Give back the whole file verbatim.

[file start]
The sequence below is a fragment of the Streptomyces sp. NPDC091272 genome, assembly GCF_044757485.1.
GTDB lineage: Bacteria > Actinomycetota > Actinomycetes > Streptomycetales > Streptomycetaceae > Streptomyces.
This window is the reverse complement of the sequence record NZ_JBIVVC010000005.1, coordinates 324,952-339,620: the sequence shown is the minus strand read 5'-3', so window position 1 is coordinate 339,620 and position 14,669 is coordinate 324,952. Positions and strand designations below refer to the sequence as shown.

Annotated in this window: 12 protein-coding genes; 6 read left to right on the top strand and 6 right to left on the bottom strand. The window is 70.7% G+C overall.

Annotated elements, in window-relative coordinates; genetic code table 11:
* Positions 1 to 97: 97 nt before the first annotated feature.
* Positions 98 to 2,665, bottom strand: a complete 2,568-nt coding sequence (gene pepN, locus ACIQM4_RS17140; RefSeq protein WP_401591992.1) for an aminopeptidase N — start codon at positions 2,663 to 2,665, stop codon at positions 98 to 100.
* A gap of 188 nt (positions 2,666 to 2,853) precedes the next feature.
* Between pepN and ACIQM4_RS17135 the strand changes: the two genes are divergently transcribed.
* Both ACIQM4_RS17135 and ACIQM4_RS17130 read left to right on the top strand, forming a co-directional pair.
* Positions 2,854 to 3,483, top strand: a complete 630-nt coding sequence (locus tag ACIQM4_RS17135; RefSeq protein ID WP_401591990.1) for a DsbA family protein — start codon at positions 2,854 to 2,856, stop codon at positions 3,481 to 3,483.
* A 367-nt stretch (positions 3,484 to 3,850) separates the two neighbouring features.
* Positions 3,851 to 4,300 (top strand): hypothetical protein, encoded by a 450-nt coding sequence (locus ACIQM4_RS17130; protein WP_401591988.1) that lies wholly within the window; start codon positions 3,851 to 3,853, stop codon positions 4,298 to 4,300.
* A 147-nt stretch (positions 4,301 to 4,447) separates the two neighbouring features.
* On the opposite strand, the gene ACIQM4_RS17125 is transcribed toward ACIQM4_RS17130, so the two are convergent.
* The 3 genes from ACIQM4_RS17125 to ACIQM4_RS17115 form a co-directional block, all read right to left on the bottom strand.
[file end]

The sequence below is a fragment of the Streptomyces sp. NPDC091272 genome, assembly GCF_044757485.1.
GTDB lineage: Bacteria > Actinomycetota > Actinomycetes > Streptomycetales > Streptomycetaceae > Streptomyces.
This window is the reverse complement of the sequence record NZ_JBIVVC010000005.1, coordinates 324,952-339,620: the sequence shown is the minus strand read 5'-3', so window position 1 is coordinate 339,620 and position 14,669 is coordinate 324,952. Positions and strand designations below refer to the sequence as shown.

Annotated in this window: 12 protein-coding genes; 6 read left to right on the top strand and 6 right to left on the bottom strand. The window is 70.7% G+C overall.

Annotated elements, in window-relative coordinates; genetic code table 11:
* Positions 1 to 97: 97 nt before the first annotated feature.
* Positions 98 to 2,665, bottom strand: a complete 2,568-nt coding sequence (gene pepN, locus ACIQM4_RS17140; RefSeq protein WP_401591992.1) for an aminopeptidase N — start codon at positions 2,663 to 2,665, stop codon at positions 98 to 100.
* A gap of 188 nt (positions 2,666 to 2,853) precedes the next feature.
* Between pepN and ACIQM4_RS17135 the strand changes: the two genes are divergently transcribed.
* Both ACIQM4_RS17135 and ACIQM4_RS17130 read left to right on the top strand, forming a co-directional pair.
* Positions 2,854 to 3,483, top strand: a complete 630-nt coding sequence (locus tag ACIQM4_RS17135; RefSeq protein ID WP_401591990.1) for a DsbA family protein — start codon at positions 2,854 to 2,856, stop codon at positions 3,481 to 3,483.
* A 367-nt stretch (positions 3,484 to 3,850) separates the two neighbouring features.
* Positions 3,851 to 4,300 (top strand): hypothetical protein, encoded by a 450-nt coding sequence (locus ACIQM4_RS17130; protein WP_401591988.1) that lies wholly within the window; start codon positions 3,851 to 3,853, stop codon positions 4,298 to 4,300.
* A 147-nt stretch (positions 4,301 to 4,447) separates the two neighbouring features.
* On the opposite strand, the gene ACIQM4_RS17125 is transcribed toward ACIQM4_RS17130, so the two are convergent.
* The 3 genes from ACIQM4_RS17125 to ACIQM4_RS17115 form a co-directional block, all read right to left on the bottom strand.